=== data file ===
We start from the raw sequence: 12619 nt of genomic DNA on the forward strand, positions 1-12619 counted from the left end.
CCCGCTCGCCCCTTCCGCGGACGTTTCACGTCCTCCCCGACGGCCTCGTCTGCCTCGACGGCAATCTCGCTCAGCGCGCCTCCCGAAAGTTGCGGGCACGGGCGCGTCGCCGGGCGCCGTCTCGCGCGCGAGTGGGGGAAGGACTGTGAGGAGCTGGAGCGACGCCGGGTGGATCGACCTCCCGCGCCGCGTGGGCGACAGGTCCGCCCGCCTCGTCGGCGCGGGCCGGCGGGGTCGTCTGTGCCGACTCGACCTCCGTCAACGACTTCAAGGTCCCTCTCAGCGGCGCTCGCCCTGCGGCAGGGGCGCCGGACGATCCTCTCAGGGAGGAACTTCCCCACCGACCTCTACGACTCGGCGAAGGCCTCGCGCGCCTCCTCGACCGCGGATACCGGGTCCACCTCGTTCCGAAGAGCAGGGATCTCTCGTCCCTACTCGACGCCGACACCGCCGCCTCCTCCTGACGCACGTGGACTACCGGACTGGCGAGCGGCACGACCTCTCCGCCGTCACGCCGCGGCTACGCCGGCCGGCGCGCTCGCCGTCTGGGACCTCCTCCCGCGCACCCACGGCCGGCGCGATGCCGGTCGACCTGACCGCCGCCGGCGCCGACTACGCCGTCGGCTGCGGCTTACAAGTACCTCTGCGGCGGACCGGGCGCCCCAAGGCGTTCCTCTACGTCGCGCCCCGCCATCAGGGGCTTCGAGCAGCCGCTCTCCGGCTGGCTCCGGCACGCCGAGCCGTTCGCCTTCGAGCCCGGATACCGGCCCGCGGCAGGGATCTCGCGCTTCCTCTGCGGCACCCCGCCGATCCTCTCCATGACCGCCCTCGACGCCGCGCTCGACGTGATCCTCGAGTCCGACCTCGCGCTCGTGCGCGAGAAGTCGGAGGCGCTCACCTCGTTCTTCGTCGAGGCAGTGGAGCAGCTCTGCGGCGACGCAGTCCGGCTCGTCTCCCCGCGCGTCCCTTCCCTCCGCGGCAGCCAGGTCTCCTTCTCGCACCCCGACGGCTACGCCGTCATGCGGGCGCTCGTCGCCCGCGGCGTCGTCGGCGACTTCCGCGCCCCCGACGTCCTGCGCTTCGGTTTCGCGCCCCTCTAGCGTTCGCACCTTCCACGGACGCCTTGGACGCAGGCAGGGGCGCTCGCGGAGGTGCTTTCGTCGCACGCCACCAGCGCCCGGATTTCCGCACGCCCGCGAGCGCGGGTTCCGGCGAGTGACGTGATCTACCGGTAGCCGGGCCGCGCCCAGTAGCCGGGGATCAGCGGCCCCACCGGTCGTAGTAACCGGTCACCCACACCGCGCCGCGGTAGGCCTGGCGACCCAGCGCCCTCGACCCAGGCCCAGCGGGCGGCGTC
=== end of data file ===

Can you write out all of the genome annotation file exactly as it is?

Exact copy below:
We start from the raw sequence: 12619 nt of genomic DNA on the forward strand, positions 1-12619 counted from the left end.
CCCGCTCGCCCCTTCCGCGGACGTTTCACGTCCTCCCCGACGGCCTCGTCTGCCTCGACGGCAATCTCGCTCAGCGCGCCTCCCGAAAGTTGCGGGCACGGGCGCGTCGCCGGGCGCCGTCTCGCGCGCGAGTGGGGGAAGGACTGTGAGGAGCTGGAGCGACGCCGGGTGGATCGACCTCCCGCGCCGCGTGGGCGACAGGTCCGCCCGCCTCGTCGGCGCGGGCCGGCGGGGTCGTCTGTGCCGACTCGACCTCCGTCAACGACTTCAAGGTCCCTCTCAGCGGCGCTCGCCCTGCGGCAGGGGCGCCGGACGATCCTCTCAGGGAGGAACTTCCCCACCGACCTCTACGACTCGGCGAAGGCCTCGCGCGCCTCCTCGACCGCGGATACCGGGTCCACCTCGTTCCGAAGAGCAGGGATCTCTCGTCCCTACTCGACGCCGACACCGCCGCCTCCTCCTGACGCACGTGGACTACCGGACTGGCGAGCGGCACGACCTCTCCGCCGTCACGCCGCGGCTACGCCGGCCGGCGCGCTCGCCGTCTGGGACCTCCTCCCGCGCACCCACGGCCGGCGCGATGCCGGTCGACCTGACCGCCGCCGGCGCCGACTACGCCGTCGGCTGCGGCTTACAAGTACCTCTGCGGCGGACCGGGCGCCCCAAGGCGTTCCTCTACGTCGCGCCCCGCCATCAGGGGCTTCGAGCAGCCGCTCTCCGGCTGGCTCCGGCACGCCGAGCCGTTCGCCTTCGAGCCCGGATACCGGCCCGCGGCAGGGATCTCGCGCTTCCTCTGCGGCACCCCGCCGATCCTCTCCATGACCGCCCTCGACGCCGCGCTCGACGTGATCCTCGAGTCCGACCTCGCGCTCGTGCGCGAGAAGTCGGAGGCGCTCACCTCGTTCTTCGTCGAGGCAGTGGAGCAGCTCTGCGGCGACGCAGTCCGGCTCGTCTCCCCGCGCGTCCCTTCCCTCCGCGGCAGCCAGGTCTCCTTCTCGCACCCCGACGGCTACGCCGTCATGCGGGCGCTCGTCGCCCGCGGCGTCGTCGGCGACTTCCGCGCCCCCGACGTCCTGCGCTTCGGTTTCGCGCCCCTCTAGCGTTCGCACCTTCCACGGACGCCTTGGACGCAGGCAGGGGCGCTCGCGGAGGTGCTTTCGTCGCACGCCACCAGCGCCCGGATTTCCGCACGCCCGCGAGCGCGGGTTCCGGCGAGTGACGTGATCTACCGGTAGCCGGGCCGCGCCCAGTAGCCGGGGATCAGCGGCCCCACCGGTCGTAGTAACCGGTCACCCACACCGCGCCGCGGTAGGCCTGGCGACCCAGCGCCCTCGACCCAGGCCCAGCGGGCGGCGTC